Taipei Times: Most TV viewers in Taiwan know you best from the variety of humorous characters you portray in Domino's TV commercials. What motivated you to do the commercials yourself? \nScott Oelkers: When we first decided to begin television advertising, our ad agency presented a creative strategy that was largely based on Chinese puns, such as "KuaiLeSung vs. KuaiReSung", [or in English] The Happy Chorus vs Fast Hot Delivery. [Another was playing with the pronunciation of our phone number] "E-Ba-Ba-E-Wo-E-Wo-E," [or in English] Daddy's Hungry, I'm Hungry, I'm Hungry, or of course the [rhyme] "DaMeiLe, DaLeMei" [or in English] Domino's, have you called? \nThey suggested that these plays on words would be more effective if presented by a foreigner. \nOnly after agreeing to this concept -- and to a storyboard for the first commercial -- they asked if I would be willing to act in the commercial, and I agreed. \nI enjoyed [doing] some of them more than others. Some were actually very difficult to film. \nFor instance, the Crouching Tiger commercial was a very difficult one to film while others were pretty easy and fun. \nTT: What kind of customer response have you had to the ad strategy? \nOelkers: Despite a budget of about one-third of our major competitor, our brand awareness jumped from just 3 percent in early 1995 to 15 percent within six months of airing the ads. \nThis trend has continued and we now have the highest brand awareness in the industry, a solid 45 percent or more today. \nWhen people think "delivery pizza," they think Domino's. Despite our competitors' efforts, people are more likely to know our phone number. \nAnd, of course, the pun "DaMeiLe, DaLeMei" is one of the best know slogans in Taiwan. \nTT: What kind of reactions do get you from people on the street in Taipei? \nOelkers: I can't walk down the street in Taiwan without hearing the words "DaMeiLe, DaLeMei" being spoken by someone I pass by. \nI have had the songs from our commercials sung to me. Once when we aired a new commercial, just two days into the campaign, I was greeted with the theme song by the clerk at a convenience store. \nPeople request autographs, and occasionally ask to have their picture taken with me. It is all in good fun, and typical of the friendly people of Taiwan. \nTT: How did you get started as an entrepreneur in Taiwan? \nOelkers: I was the vice president of Domino's Pizza International, responsible for the Pacific Basin. One of my jobs was selling franchises. \nAfter selling the rights for Taiwan to private equity firm ChinaVest, they asked me to come to Taipei to run the business on their behalf [in 1992]. Currently, Domino's has roughly 110 stores in Taiwan. \nWe're all over the island and in all major cities and counties. About half of our stores are in the Greater Taipei area. \nI think, in the delivery segment, we've probably taken up about 55 to 60 percent of market share. In the carry-out segment, it's about 40 percent. \nWe're not in the dining segment, so we don't have any market share there. We'll probably grow by five to 10 stores per year over the next few years. \nWe are in a situation where customer demand needs to be increased before we're able to rapidly increase our store growth. Right now, about 75 percent of all Taiwanese can either carry out or order pizza delivery from one of our stores. \nSo, our product is readily available to everyone in Taiwan. \nTT: What is Domino's position in the Taiwan market, and how has your local customer base grown over the years? \nOelkers: We are solidly positioned as the delivery leader. While the competition delivers also, people know they can depend on us to be there in 30 minutes or less. We also share about one half of the carry-out market. \nWe made a big move into this part of the pizza business by moving our stores out of smaller alleys and on to the main streets of Taiwan. \nWe are able to offer a higher value with carry out, and the Taiwan consumer has responded well. The customer base grew rapidly during the 90s, as we expanded across Taiwan. \nBy my estimates, pizza is now about a US$200 million business [in Taiwan per year]. Fifteen years ago, it was only about US$10 or US$15 million business, so it has had tremendous growth over the years. \nOur challenge now is frequency, as the average customer in Taiwan eats pizza just a few times a year. For example, the average American eats pizza once a week while, based on our internal analysis, the average Taiwanese probably eats pizza three times a year. \nIf we can get the average Taiwanese to eat pizza four times a year, we just increase the total market by 33 percent. \nTo achieve that goal we introduce new pizza and non-pizza products. For instance, we introduced chicken drum sticks to help entice customers to order more often. \nWe also launch two to three new pizza lines a year to create product interest. \nTaiwanese like to have multi-dish meals, they are not used to sitting down with just one dish for the entire meal. \nSo, we feel that by having multiple side items we can appeal to the normal Taiwanese style of eating. \nTT: Who is your main competitor and what strategies has Domino's come up with to better compete with them? \nOelkers: I'm not the kind of manager that focuses a lot on competitors. I try to focus internally and make sure we're providing good products and good service. \nIf we do that, we don't need to worry about competition because our customers will be happy and keep coming back. \nWe work very hard at recruiting the right people, training them in their jobs, and retaining them. People are the hardest piece of the puzzle, so we spend many hours on building esprit de corps. \nWe just had our annual three-man basketball tournament, we offer 12 scholarships a semester to deserving part-time team members, we sponsor softball and bowling tournaments, and there is our annual managers' outing, which is alway a blast. \nTT: Recently, Domino's has sought strategic alliances with Blockbuster movie rentals and others to promote your products. How well has that strategy worked to boost sales? \nOelkers: We work with numerous other business in cross-promotion efforts. These efforts are great sales builders, as our conventional marketing channels may not reach the same consumers. \nWe also believe that we have the ability to reach customers that our cross-promoting partners wouldn't normally reach. \nWe also have a very interesting Internet marketing program, which I believe is very progressive in nature. This is another channel that hits consumers that we normally do not reach with our more conventional methods. \nTT: While Domino's has already entered the Chinese market on a small scale, what are your long-term investment plans there in the near future? \nOelkers: We currently operate five stores in Beijing. We are operating on a slightly different business model, both as a QSR (quick serve restaurant) and as a delivery company. \nThe market is very competitive as far as our non-pizza competitors, but we believe the future is bright there. \nOur experience in Taiwan has helped us in the area of leadership. We can leverage our management in Taiwan to lead the effort in China. \nHowever, you can not parachute your business model into that market. It must be adjusted to meet the needs of the consumers there.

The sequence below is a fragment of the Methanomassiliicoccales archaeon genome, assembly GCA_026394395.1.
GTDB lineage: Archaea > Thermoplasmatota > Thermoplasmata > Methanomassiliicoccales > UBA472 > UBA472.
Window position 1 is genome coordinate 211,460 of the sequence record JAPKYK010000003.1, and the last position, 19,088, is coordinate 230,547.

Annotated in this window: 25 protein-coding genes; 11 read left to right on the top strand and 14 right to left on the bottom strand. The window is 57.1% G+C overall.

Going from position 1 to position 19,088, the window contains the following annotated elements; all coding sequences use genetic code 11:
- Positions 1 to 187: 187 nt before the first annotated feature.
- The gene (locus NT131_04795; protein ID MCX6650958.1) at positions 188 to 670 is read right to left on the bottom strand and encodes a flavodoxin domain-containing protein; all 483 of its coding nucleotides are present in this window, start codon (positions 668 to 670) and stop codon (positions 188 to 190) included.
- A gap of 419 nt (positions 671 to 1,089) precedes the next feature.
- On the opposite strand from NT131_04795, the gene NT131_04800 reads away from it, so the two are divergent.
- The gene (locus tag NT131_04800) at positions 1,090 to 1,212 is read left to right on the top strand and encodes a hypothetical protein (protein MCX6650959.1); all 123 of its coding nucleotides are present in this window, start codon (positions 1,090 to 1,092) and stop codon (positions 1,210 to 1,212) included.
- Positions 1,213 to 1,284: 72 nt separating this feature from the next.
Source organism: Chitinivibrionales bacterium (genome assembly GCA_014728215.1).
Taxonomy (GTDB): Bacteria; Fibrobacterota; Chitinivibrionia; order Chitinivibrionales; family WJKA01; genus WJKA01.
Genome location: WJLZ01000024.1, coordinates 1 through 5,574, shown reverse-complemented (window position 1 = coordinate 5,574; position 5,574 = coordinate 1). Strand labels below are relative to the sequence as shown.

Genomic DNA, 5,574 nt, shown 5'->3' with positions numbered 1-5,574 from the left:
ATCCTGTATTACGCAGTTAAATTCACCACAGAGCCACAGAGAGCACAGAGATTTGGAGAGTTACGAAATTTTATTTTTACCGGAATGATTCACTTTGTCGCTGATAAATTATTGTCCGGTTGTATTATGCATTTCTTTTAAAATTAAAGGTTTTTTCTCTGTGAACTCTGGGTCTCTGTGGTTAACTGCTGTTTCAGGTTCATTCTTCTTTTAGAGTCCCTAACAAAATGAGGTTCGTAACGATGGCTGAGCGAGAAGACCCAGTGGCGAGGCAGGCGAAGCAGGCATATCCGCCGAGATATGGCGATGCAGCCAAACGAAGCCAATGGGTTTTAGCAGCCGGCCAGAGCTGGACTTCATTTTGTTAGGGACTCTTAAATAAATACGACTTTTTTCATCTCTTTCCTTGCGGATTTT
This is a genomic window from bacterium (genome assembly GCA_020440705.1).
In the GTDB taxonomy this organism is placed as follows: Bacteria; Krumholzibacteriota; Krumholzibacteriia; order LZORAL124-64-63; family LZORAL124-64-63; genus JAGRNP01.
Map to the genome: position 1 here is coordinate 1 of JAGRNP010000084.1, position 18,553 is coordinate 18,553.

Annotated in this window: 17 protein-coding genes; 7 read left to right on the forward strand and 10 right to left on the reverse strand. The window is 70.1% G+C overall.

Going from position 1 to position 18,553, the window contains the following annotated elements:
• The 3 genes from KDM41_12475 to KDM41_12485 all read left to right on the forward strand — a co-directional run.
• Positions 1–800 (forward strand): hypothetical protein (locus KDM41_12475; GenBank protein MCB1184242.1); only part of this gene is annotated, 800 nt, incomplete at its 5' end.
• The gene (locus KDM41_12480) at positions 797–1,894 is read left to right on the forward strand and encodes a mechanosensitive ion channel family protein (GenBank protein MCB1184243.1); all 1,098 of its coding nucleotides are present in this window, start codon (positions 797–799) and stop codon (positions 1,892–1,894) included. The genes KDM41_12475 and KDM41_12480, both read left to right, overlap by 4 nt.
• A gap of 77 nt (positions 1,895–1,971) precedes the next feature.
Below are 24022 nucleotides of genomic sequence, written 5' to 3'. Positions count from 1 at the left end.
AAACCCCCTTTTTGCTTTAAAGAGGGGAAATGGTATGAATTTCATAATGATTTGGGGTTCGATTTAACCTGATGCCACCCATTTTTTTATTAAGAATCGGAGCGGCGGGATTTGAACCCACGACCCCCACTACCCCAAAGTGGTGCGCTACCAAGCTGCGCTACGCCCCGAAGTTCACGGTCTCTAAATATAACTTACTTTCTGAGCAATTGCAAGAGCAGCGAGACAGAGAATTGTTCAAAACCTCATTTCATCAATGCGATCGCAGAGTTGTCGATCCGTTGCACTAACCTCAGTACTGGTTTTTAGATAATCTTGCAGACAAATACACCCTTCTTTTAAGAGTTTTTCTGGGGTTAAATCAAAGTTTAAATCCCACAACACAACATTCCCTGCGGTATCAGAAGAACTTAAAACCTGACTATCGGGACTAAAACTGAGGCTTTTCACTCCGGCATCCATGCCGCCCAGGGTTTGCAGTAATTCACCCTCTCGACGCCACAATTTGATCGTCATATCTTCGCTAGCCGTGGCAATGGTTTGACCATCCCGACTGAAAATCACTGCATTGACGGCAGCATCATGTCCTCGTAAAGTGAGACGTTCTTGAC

PHOTO: COURTESY OF DOMINOS